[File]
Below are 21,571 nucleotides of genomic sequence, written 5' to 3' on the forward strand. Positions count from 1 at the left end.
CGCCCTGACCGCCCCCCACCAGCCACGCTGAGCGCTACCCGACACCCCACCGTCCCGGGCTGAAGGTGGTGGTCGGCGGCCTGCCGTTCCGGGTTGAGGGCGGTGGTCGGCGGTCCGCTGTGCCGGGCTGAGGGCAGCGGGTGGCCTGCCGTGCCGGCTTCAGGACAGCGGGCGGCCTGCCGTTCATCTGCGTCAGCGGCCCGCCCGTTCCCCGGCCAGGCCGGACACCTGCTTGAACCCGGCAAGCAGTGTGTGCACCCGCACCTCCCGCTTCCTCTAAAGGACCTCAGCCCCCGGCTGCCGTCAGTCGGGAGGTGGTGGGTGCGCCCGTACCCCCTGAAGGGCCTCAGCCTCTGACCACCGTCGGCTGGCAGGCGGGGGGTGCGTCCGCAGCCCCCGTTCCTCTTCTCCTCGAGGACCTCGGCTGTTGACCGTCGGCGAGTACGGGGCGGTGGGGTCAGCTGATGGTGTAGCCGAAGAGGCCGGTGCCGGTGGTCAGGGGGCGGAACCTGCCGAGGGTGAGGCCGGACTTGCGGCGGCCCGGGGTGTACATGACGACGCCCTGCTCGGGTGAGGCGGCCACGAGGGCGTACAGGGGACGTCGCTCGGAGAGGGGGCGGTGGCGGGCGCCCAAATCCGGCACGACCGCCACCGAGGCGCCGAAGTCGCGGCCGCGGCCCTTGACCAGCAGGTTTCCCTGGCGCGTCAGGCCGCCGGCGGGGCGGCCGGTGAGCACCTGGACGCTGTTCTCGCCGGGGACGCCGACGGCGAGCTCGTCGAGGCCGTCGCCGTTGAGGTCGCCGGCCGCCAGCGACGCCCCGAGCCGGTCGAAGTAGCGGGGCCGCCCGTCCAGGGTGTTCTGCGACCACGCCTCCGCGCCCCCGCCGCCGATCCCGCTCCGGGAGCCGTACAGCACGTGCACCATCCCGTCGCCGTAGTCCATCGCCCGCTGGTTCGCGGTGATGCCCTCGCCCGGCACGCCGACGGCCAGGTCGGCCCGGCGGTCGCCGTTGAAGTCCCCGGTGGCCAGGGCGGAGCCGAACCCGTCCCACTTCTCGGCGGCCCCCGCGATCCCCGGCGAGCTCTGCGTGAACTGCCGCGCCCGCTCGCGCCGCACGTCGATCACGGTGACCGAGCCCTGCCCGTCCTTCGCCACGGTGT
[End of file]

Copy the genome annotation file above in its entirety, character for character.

Below are 21,571 nucleotides of genomic sequence, written 5' to 3' on the forward strand. Positions count from 1 at the left end.
CGCCCTGACCGCCCCCCACCAGCCACGCTGAGCGCTACCCGACACCCCACCGTCCCGGGCTGAAGGTGGTGGTCGGCGGCCTGCCGTTCCGGGTTGAGGGCGGTGGTCGGCGGTCCGCTGTGCCGGGCTGAGGGCAGCGGGTGGCCTGCCGTGCCGGCTTCAGGACAGCGGGCGGCCTGCCGTTCATCTGCGTCAGCGGCCCGCCCGTTCCCCGGCCAGGCCGGACACCTGCTTGAACCCGGCAAGCAGTGTGTGCACCCGCACCTCCCGCTTCCTCTAAAGGACCTCAGCCCCCGGCTGCCGTCAGTCGGGAGGTGGTGGGTGCGCCCGTACCCCCTGAAGGGCCTCAGCCTCTGACCACCGTCGGCTGGCAGGCGGGGGGTGCGTCCGCAGCCCCCGTTCCTCTTCTCCTCGAGGACCTCGGCTGTTGACCGTCGGCGAGTACGGGGCGGTGGGGTCAGCTGATGGTGTAGCCGAAGAGGCCGGTGCCGGTGGTCAGGGGGCGGAACCTGCCGAGGGTGAGGCCGGACTTGCGGCGGCCCGGGGTGTACATGACGACGCCCTGCTCGGGTGAGGCGGCCACGAGGGCGTACAGGGGACGTCGCTCGGAGAGGGGGCGGTGGCGGGCGCCCAAATCCGGCACGACCGCCACCGAGGCGCCGAAGTCGCGGCCGCGGCCCTTGACCAGCAGGTTTCCCTGGCGCGTCAGGCCGCCGGCGGGGCGGCCGGTGAGCACCTGGACGCTGTTCTCGCCGGGGACGCCGACGGCGAGCTCGTCGAGGCCGTCGCCGTTGAGGTCGCCGGCCGCCAGCGACGCCCCGAGCCGGTCGAAGTAGCGGGGCCGCCCGTCCAGGGTGTTCTGCGACCACGCCTCCGCGCCCCCGCCGCCGATCCCGCTCCGGGAGCCGTACAGCACGTGCACCATCCCGTCGCCGTAGTCCATCGCCCGCTGGTTCGCGGTGATGCCCTCGCCCGGCACGCCGACGGCCAGGTCGGCCCGGCGGTCGCCGTTGAAGTCCCCGGTGGCCAGGGCGGAGCCGAACCCGTCCCACTTCTCGGCGGCCCCCGCGATCCCCGGCGAGCTCTGCGTGAACTGCCGCGCCCGCTCGCGCCGCACGTCGATCACGGTGACCGAGCCCTGCCCGTCCTTCGCCACGGTGT